This story was reported and originally published by El Diario on March 20, 2021. It was translated by Carlos Rodriguez.
A year into the pandemic, routine consular operations such as passport renewals and notary services have hardly returned to normal for thousands of Latin American immigrants living in New York City. The delays caused by the months-long closure of consulates and embassies, social distancing rules and appointments moving online have caused a bottleneck that many have experienced as a “maze” that can take months to resolve.
Mexican, Dominican, Ecuadoran and Colombian residents, representing the largest Latino communities in the city, share a daily “agony” at the doors of their respective diplomatic sites. Appointments to pick up, renew or apply for passports often require wait times of many months. To top it off, assistance by phone is lacking.
Ecuadoran immigrant Juliana Vera, 52, said that she visited her country’s consulate in Long Island City to try to renew in person the only identification document she can present while traveling, a problem that she would rather not address online. The earliest appointment the automated system offered her is in April 2022.
“No one picks up the phone. It is absurd to think that I can’t even plan to visit my family for the holidays. I understand that COVID-19 has complicated things for everyone, but I think they need to find a way to expedite these processes. In my case it is for travel, but for many of my people it is a matter of life and death. It gets worse when you add delicate issues such as immigration,” she said.
Hers is only one of many complaints expressed on the consulate’s Facebook page on a daily basis, which commonly focus on the current restrictions that mean obtaining a passport at the Manhattan and Queens Ecuadoran consulates can take up to 12 months.
In the midst of the avalanche of criticism, Carlos Martínez, Consul General of Ecuador in New York, admitted to El Diario that “unfortunately” there clearly is a delay in consulate services, but added that this should be understood in the context that “the pandemic is still happening.”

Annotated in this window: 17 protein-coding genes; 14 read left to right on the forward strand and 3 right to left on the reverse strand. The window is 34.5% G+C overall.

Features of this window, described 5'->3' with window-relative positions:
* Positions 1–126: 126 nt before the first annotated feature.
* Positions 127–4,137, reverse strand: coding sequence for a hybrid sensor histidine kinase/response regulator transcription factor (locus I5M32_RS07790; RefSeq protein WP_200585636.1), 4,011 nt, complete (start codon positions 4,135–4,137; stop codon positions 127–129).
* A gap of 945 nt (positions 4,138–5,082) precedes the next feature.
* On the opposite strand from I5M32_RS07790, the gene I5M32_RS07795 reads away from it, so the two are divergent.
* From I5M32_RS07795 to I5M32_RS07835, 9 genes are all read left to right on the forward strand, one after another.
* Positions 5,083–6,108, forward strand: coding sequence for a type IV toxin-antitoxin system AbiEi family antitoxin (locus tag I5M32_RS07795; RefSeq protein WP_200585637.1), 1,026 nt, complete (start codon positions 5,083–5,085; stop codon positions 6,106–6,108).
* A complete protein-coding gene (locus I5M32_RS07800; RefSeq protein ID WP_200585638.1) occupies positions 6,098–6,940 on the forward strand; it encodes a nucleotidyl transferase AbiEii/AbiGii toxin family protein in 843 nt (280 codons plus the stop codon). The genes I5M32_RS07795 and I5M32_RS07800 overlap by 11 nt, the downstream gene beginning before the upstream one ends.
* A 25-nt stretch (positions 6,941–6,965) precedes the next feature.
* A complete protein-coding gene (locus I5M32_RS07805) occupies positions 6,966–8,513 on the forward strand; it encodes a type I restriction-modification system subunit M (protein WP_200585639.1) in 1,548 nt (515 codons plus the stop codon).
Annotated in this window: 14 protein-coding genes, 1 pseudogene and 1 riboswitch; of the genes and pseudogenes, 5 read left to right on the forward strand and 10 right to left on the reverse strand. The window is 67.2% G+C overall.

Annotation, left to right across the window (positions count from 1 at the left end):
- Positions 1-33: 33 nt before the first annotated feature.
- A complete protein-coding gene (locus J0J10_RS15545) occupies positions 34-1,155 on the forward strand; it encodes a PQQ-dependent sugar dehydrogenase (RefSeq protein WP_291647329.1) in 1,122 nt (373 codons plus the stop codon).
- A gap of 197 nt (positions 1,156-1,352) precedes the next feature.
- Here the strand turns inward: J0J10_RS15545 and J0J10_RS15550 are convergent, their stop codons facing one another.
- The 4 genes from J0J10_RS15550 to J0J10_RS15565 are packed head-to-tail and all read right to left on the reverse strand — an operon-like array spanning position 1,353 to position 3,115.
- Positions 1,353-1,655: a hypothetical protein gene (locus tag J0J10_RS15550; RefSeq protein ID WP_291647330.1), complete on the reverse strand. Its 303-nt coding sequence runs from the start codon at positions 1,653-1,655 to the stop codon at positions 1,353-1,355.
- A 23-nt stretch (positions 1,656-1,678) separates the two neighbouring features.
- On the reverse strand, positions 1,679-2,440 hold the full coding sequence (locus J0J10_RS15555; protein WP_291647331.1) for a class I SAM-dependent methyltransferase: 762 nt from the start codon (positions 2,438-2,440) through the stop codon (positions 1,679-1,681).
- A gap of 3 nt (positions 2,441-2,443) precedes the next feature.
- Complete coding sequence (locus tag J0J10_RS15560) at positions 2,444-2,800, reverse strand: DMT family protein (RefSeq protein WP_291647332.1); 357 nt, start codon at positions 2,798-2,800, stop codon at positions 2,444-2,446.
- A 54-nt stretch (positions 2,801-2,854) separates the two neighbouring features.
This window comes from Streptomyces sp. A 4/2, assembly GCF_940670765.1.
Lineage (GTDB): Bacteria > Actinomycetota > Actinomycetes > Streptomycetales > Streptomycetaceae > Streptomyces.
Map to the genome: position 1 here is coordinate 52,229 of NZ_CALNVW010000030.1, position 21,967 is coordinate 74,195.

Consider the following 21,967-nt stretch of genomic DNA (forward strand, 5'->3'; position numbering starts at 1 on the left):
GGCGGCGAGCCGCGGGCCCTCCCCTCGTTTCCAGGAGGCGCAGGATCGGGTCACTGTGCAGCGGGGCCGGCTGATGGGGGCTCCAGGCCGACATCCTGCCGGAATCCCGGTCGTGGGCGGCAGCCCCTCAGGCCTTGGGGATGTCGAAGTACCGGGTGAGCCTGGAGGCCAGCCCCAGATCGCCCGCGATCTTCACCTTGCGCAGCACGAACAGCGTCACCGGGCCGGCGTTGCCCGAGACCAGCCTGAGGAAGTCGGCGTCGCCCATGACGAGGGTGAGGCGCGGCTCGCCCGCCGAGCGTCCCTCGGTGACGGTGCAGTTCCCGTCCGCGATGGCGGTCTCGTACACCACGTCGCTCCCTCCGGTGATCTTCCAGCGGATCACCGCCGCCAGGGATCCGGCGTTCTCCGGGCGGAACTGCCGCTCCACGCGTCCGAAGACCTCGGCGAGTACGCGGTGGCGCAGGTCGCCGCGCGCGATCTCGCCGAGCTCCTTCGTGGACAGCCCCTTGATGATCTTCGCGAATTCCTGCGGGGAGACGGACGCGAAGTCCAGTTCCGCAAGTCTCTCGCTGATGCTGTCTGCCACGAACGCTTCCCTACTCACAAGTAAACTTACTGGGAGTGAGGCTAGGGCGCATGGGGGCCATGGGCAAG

“We face occupancy limitations in our offices. We cannot welcome the same number of Ecuadorans we normally serve. Worse yet, while the demand for passports is extremely high, our capacity is diminished,” he said.
Martínez said that there is evidently a delay problem and that he is aware that it deeply affects the lives of his compatriots. Still, he added, in the last few weeks some measures have been taken to speed up processing, particularly for emergency cases.
“Two weeks ago, we launched a plan to reschedule appointments, and so far we have been able to process at least 800 applications. Between 25 and 30 passports have been issued per day for special situations, such as that of the beneficiaries of the Deferred Action for Childhood Arrivals (DACA,) who need it to renew their work permits,” he said.
The representative of the Ecuadoran consulate estimated that, with its New York City offices now operating under extended hours – until 7:00 p.m. – the congestion caused by pandemic safety measures should begin to ease.
Regarding the recurring complaints about the consulate’s phone assistance’s low response rate, Martínez said that the volume of calls is enormous, and encouraged Ecuadorans in New York seeking specific information to find the appropriate numbers to call for each type of service on the consulate’s website.
“We are sorry about the long wait times. In many cases, our compatriots call the consulate’s main phone lines, when most of our associates are personally serving other Ecuadorans. In that case, callers need to make sure to call the specific numbers we have published,” said Martínez.
Mexicans are also complaining
This week, a family matter required Mexican student Pamela Rodríguez to travel to her country immediately. However, when she signed into the consulate’s appointment system to obtain her identification document, the earliest date she could get was the last week of May.
Rodríguez went to the Mexican consulate in Manhattan in person, and left with good news. “I was able to solve it because it was an emergency. The service was frankly good, but it requires time and patience,” she said.
The experience of “José,” 45, a construction worker born in Puebla who lives in Brooklyn, was the opposite. He has spent a month trying to get an appointment to obtain his passport, to no avail.
“Opening an email and searching on the computer is not easy for everyone. If you come to the consulate without having done something in advance online, you do not get the best service. I waited 20 years to be able to regularize my status in this country, and now that I want to return to my town, it is my own country’s complicated paperwork that is stopping me,” said the worker, who chose to remain anonymous.